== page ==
The kidnapping and murder occupy only the first few minutes of this film. The emphasis, instead, is on the release of both killers once they have turned eighteen years of age. Given new names and identities, Carl and James are released back into society with the goal of both, totally independent of one another, to become productive, law-abiding citizens. But society deems that nothing is more heinous than the murder of an innocent child, and there are those who will devote themselves to track down both teens with an eye toward extracting unfulfilled “justice.”

What makes LITTLE MOSTERS such a relevant and compelling film is the remarkable insight Schmoeller provides regarding the two parolees, those who are devoted to tracking down their whereabouts, and the American public in general.

For Carl, the transition to freedom is a difficult endeavor. James copes better, but he also continues to harbor demons which may never be fully overcome. While each embody a radically different point of view concerning the past and their present circumstance, the most surprising development is that, once reunited, they are destined to battle each other more than their pursuers.

Schmoeller's script and direction are once again top notch, as is the casting of Charles Cantrell, as Carl, and Ryan Le Boeuf, as James – both are extremely convincing in difficult roles. In fact, all of the actors are excellent, as is the Cinematography of Craig Boydston, the Editing by Ben Zuk and the Art Direction by Maricela Caballero and Kelly Schenk.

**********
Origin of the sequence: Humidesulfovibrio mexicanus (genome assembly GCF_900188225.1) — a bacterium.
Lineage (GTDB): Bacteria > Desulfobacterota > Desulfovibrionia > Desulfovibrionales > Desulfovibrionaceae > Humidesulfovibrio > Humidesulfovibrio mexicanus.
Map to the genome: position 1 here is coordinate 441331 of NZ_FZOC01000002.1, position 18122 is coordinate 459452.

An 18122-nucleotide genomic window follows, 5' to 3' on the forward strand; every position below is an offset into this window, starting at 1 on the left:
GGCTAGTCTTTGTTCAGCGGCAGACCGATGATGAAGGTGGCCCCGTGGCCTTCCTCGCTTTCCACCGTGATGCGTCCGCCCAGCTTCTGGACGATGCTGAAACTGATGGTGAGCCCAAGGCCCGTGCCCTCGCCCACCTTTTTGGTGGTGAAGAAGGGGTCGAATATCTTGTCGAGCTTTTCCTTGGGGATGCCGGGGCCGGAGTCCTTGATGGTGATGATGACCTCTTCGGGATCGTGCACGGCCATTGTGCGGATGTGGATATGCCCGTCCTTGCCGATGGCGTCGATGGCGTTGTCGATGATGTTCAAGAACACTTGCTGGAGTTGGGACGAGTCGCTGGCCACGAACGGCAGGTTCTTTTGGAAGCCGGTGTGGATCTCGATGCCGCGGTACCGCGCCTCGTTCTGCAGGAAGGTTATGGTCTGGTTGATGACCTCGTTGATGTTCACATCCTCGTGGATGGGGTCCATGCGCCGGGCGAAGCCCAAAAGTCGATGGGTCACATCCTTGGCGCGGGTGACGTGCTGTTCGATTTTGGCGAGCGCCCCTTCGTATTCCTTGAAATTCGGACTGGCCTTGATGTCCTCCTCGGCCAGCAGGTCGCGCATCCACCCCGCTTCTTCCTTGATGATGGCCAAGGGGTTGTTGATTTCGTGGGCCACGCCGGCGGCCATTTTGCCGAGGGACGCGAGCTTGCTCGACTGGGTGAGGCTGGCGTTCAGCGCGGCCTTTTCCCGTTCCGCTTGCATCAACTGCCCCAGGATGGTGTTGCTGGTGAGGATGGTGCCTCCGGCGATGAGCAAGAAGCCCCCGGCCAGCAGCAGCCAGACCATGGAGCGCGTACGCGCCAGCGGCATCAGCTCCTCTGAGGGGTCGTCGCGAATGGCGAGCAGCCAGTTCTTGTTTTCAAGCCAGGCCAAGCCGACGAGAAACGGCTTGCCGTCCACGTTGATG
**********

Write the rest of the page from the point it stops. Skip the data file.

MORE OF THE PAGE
Several years ago Worldfest-Houston, perhaps the only truly independent film festival remaining in the continental United States, declared, “See what films are made of when they aren't made of money.” With a reported budget of only $15,000, Schmoeller once again confirms the power of cinema to enlighten as well as entertain when, in skilled and determined hands, passion trumps pennies.

Unlike the bulk of American Cinema, LITTLE MONSTERS does far more than merely indulge; it asks questions. Important questions. Questions that weigh heavily on the mind of most Americans, especially now. Questions that are not limited to the killers, nor the indefensible act of murdering helpless children, but also questions regarding society in general and the legal system in particular.

But one question remains paramount: Will you make the effort to see LITTLE MONSTERS?

Thursday, September 6, 2012


(This will be short and to the point -- two things you will not find in 2016: OBAMA'S AMERICA)

Indian Producer/Director Dinesh D'Souza has managed to create a brand new motion picture genre.  Let's call it "BOLLOCKSWOOD."  While one would not expect a documentary of this type to change the opinion of hard core Democrats or Republicans, I am sure that Mr. D'Souza intended to at least influence those who are Undecided and/or Independents.  Alas, for anyone sitting on the fence, he simply comes across as a post turtle and nothing more.  Let me add that the film fails to paint any kind of specific, lucid picture of what 2016 might actually be like if Barack Obama were to be elected.  Instead, I believe the only reference point within the title is the interminable running time -- once the end credits appeared I honestly believed 2016 had already arrived.